Marjorie Taylor Greene introduces bill to abolish ATF and auction off confiscated firearms

Representative Marjorie Taylor Greene introduced a bill to abolish the Bureau of Alcohol, Tobacco, Firearms, and Explosives after the agency received pushback from Second Amendment advocates for issuing two new proposed rule changes.

“Just moments ago I introduced legislation to ELIMINATE the ATF (H.R. 3960),” Greene said in a tweet announcing the legislation. “The ATF’s unconstitutional war on gun owners and our Second Amendment rights must end,” she added.

The proposed legislation would remove all ATF regulations put in place after August 1st, 2020. It would prohibit the agency from hiring and require a complete itemized list of all firearms and ammunition that has been confiscated which would then be auctioned off to the public. The proposal would also transfer the bureau’s regulatory power to the FBI.

The bill has been named after Brian A. Terry, the former marine and border patrol agent killed in the line of duty by criminals using illegal guns given to them by the ATF in a sting operation known as “Fast and Furious” under the Obama administration.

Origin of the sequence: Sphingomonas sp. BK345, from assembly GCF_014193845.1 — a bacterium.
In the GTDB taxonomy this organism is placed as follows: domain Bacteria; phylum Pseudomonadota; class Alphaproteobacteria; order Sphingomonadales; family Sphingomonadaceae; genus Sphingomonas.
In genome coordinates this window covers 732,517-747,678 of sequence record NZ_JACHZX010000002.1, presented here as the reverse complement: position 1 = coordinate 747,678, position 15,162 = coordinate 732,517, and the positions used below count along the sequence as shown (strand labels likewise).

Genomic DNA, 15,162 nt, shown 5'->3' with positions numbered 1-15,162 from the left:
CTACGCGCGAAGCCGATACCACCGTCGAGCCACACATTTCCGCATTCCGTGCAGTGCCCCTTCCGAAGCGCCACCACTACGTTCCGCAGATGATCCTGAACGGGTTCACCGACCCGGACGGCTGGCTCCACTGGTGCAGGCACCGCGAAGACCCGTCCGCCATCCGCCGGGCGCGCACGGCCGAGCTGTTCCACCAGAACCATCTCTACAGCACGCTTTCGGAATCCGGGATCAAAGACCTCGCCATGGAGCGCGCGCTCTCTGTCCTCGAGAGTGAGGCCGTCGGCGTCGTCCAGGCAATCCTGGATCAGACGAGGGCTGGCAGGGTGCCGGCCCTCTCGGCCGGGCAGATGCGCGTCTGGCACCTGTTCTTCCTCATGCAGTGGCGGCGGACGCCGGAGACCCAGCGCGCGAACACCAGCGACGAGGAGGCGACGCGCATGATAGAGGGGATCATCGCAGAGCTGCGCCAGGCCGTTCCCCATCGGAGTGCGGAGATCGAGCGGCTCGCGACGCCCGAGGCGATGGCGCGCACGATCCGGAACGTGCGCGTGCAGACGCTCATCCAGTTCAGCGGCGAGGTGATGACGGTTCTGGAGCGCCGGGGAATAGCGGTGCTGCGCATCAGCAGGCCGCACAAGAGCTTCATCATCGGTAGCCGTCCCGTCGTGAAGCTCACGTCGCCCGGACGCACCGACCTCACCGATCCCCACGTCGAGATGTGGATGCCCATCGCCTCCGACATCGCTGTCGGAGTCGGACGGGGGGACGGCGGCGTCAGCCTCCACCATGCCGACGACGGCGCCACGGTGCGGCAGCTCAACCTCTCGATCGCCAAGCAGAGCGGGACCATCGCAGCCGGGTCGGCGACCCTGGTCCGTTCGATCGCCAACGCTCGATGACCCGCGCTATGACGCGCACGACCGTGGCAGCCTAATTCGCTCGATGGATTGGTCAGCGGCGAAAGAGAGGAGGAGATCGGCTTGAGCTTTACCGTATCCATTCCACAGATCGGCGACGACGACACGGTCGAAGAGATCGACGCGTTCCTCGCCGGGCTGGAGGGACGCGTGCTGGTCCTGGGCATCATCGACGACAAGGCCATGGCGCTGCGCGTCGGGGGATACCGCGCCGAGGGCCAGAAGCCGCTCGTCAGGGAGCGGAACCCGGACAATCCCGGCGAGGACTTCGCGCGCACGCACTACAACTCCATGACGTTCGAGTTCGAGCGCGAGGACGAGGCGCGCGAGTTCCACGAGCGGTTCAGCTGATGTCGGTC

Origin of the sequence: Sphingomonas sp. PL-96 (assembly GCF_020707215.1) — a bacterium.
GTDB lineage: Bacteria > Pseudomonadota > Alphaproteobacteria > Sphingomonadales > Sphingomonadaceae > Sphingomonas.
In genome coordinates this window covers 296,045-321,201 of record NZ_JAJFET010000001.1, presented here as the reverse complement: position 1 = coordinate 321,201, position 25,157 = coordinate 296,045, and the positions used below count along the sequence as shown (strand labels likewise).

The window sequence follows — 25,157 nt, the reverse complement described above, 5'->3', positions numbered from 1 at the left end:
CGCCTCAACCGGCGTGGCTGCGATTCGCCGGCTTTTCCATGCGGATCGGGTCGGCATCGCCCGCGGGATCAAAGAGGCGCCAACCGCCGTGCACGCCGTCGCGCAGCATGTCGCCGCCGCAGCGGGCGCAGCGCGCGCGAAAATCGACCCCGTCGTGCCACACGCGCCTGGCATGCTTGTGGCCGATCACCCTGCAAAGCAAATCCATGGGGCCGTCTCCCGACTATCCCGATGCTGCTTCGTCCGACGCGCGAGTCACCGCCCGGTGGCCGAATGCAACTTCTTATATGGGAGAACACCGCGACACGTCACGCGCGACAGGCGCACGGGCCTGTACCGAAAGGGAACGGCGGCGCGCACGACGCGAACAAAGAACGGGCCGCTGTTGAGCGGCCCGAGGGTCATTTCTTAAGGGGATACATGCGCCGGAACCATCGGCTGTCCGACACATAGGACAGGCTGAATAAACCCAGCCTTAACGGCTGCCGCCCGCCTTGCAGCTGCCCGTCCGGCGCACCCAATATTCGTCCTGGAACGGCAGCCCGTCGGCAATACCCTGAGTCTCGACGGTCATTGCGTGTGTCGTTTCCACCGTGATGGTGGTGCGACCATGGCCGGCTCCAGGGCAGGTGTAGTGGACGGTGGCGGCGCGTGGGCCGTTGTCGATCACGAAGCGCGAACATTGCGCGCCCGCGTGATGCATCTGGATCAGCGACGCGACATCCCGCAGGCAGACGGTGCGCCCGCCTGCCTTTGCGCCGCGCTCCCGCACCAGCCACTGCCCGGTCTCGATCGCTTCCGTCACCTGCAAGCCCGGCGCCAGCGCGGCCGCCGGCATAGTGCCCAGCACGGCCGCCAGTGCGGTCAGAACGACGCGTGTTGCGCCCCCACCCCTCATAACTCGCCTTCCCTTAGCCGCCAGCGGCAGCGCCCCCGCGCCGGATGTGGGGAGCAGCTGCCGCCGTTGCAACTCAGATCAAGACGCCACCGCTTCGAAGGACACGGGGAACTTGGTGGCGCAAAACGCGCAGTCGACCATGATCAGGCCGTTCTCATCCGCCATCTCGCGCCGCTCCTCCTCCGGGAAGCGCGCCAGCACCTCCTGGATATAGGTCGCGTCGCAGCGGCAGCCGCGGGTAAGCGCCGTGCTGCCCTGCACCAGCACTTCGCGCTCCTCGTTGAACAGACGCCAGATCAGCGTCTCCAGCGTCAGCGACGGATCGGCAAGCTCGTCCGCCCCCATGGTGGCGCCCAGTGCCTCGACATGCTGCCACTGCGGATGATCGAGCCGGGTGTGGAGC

“I will not stand idly by while the ATF treads on the rights of my constituents and the American people,…Their unconstitutional reign against law-abiding gun owners must come to [an] end,” said Representative Matt Gaetz, who co-sponsored the bill.

In a move that angered many Second Amendment advocates, the agency announced a proposed rule change in how they define modified pistols, moving them into the “rifle” category. The change from pistol to “short-barreled rifle” would require gun owners to re-register their weapons under the National Firearms Act.

The NFA dictates that any short-barreled rifles, one with a barrel length shorter than 16 inches, must be registered with the ATF and the owner must pay an extra $200 tax. Gun manufacturers have been producing rifles with barrels shorter than 16 inches for years, however, they are equipped with pistol braces, which allows the shooter to stabilize their arm while firing, making the firearm a handgun, therefore avoiding the extra registration and the additional tax.

“The National Firearms Act imposes heightened regulations on short-barreled rifles because they are easily concealable, can cause great damage, and are more likely to be used to commit crimes, according to the DOJ.

Attorney General Merrick Garland issued another rule change to the ATF in May which sought to limit the ability for people to create “ghost guns,” which are homemade firearms that can be assembled using purchased or 3-D printed parts.

A group of 141 Republican lawmakers signed a letter to Garland expressing their opposition to the proposed rule changes on Monday.

“We are disturbed a government agency would issue guidance that would tax and take away the ability of tens of millions of Americans, including disabled veterans to enjoy constitutionally protected rights,” read the letter. It added, “The Second Amendment is the right that allows us to defend our other rights. If we are to uphold the Constitution, this right cannot be infringed.”

Hudson ATF by Paul Bedard